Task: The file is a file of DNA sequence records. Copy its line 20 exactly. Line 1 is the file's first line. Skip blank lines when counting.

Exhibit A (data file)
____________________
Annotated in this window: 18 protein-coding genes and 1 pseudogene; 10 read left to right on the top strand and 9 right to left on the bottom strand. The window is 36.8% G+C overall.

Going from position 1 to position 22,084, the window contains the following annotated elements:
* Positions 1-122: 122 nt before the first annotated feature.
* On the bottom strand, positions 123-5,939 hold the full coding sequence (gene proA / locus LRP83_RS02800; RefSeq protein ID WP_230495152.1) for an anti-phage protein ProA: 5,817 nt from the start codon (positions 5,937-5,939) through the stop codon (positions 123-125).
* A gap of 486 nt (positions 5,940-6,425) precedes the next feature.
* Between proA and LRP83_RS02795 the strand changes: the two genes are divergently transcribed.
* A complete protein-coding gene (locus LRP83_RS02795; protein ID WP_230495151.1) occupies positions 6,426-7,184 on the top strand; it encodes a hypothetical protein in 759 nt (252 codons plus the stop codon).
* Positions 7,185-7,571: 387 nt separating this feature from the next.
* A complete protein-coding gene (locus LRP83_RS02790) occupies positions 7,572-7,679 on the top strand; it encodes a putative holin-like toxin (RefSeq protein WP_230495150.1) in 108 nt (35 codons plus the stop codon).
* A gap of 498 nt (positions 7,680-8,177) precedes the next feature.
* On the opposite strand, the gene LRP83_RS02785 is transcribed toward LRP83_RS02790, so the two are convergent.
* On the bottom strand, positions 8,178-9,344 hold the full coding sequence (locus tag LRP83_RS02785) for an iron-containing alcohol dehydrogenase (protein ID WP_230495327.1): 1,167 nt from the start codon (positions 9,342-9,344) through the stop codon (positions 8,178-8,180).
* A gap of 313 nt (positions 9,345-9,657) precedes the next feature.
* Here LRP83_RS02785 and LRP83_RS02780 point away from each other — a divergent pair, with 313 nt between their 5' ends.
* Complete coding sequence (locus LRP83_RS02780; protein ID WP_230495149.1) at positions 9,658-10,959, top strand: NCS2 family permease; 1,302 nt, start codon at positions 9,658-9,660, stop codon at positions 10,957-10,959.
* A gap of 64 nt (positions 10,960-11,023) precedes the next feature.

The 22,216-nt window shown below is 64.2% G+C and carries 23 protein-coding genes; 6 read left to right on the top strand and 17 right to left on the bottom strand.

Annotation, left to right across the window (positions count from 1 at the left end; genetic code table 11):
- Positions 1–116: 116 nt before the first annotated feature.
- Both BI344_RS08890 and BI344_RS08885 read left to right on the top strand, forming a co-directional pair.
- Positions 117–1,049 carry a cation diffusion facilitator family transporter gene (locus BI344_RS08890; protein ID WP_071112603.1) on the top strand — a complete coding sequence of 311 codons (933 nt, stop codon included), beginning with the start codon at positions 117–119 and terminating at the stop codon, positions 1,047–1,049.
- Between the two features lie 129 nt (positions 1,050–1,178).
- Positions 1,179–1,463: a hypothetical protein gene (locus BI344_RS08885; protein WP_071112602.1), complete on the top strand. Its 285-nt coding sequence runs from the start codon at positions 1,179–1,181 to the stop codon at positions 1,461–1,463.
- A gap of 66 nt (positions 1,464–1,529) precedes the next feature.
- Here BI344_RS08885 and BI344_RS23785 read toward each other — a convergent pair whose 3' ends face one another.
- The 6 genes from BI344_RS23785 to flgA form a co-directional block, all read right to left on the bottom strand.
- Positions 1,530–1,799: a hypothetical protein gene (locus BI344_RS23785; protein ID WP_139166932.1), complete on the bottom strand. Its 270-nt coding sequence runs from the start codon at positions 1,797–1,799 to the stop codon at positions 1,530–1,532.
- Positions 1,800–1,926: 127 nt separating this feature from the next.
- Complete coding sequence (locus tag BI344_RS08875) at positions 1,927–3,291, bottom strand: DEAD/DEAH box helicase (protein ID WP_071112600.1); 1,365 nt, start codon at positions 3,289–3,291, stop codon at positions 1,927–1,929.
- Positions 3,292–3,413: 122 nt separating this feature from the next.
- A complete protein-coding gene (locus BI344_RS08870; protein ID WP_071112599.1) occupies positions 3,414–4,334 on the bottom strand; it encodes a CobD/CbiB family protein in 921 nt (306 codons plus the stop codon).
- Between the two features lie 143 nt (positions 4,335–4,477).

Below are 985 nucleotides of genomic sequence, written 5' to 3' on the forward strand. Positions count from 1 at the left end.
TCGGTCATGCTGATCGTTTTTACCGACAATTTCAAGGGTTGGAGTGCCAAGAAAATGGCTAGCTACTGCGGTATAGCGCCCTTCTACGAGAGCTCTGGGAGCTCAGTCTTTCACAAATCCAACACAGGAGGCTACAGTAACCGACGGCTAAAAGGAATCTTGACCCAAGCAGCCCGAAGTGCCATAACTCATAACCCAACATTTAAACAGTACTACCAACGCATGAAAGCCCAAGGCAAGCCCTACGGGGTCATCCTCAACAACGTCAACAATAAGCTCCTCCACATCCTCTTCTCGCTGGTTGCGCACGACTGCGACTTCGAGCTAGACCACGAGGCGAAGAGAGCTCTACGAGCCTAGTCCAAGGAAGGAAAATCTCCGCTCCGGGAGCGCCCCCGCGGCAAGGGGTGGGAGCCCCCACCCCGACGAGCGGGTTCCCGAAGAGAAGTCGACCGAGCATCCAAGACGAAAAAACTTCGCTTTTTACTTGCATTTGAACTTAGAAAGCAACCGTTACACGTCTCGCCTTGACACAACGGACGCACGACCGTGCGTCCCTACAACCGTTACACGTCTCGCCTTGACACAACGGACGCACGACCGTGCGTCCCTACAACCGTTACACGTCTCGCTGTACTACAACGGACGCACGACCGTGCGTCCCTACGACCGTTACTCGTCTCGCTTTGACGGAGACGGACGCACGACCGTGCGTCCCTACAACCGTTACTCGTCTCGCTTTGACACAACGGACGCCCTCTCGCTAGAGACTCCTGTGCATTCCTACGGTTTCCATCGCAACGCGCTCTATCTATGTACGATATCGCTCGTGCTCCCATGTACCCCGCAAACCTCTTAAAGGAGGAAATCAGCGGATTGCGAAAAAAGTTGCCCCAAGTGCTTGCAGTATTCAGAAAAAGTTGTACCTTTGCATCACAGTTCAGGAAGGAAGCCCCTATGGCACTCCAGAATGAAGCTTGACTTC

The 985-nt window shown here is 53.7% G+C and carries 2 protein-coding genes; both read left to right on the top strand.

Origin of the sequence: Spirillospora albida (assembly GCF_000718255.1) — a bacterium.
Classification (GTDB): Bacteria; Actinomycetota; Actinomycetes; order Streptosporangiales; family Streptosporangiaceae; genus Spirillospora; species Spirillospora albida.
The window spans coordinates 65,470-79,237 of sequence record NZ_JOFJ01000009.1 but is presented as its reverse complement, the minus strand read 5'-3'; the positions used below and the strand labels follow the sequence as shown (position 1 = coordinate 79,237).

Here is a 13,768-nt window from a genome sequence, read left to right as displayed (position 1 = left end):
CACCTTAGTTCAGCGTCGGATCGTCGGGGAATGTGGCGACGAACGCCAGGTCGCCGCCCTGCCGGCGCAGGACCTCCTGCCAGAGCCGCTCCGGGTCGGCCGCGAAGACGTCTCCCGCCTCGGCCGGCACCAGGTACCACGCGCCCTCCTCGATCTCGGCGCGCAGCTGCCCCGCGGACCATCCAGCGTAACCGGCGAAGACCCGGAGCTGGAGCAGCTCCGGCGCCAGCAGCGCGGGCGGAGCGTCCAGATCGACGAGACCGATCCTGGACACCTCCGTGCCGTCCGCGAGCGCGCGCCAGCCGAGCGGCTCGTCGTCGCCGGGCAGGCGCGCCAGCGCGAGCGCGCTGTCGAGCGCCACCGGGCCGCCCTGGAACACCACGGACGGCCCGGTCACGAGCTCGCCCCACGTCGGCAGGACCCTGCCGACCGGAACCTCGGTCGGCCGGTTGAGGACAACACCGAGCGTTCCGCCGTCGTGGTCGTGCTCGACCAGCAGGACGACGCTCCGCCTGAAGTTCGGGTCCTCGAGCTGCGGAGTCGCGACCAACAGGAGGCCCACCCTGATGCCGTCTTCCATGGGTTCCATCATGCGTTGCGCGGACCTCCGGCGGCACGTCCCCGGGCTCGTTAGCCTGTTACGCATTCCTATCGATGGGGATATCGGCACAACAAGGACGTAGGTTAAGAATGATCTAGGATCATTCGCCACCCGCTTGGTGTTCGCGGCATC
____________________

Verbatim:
- Both BI344_RS08890 and BI344_RS08885 read left to right on the top strand, forming a co-directional pair.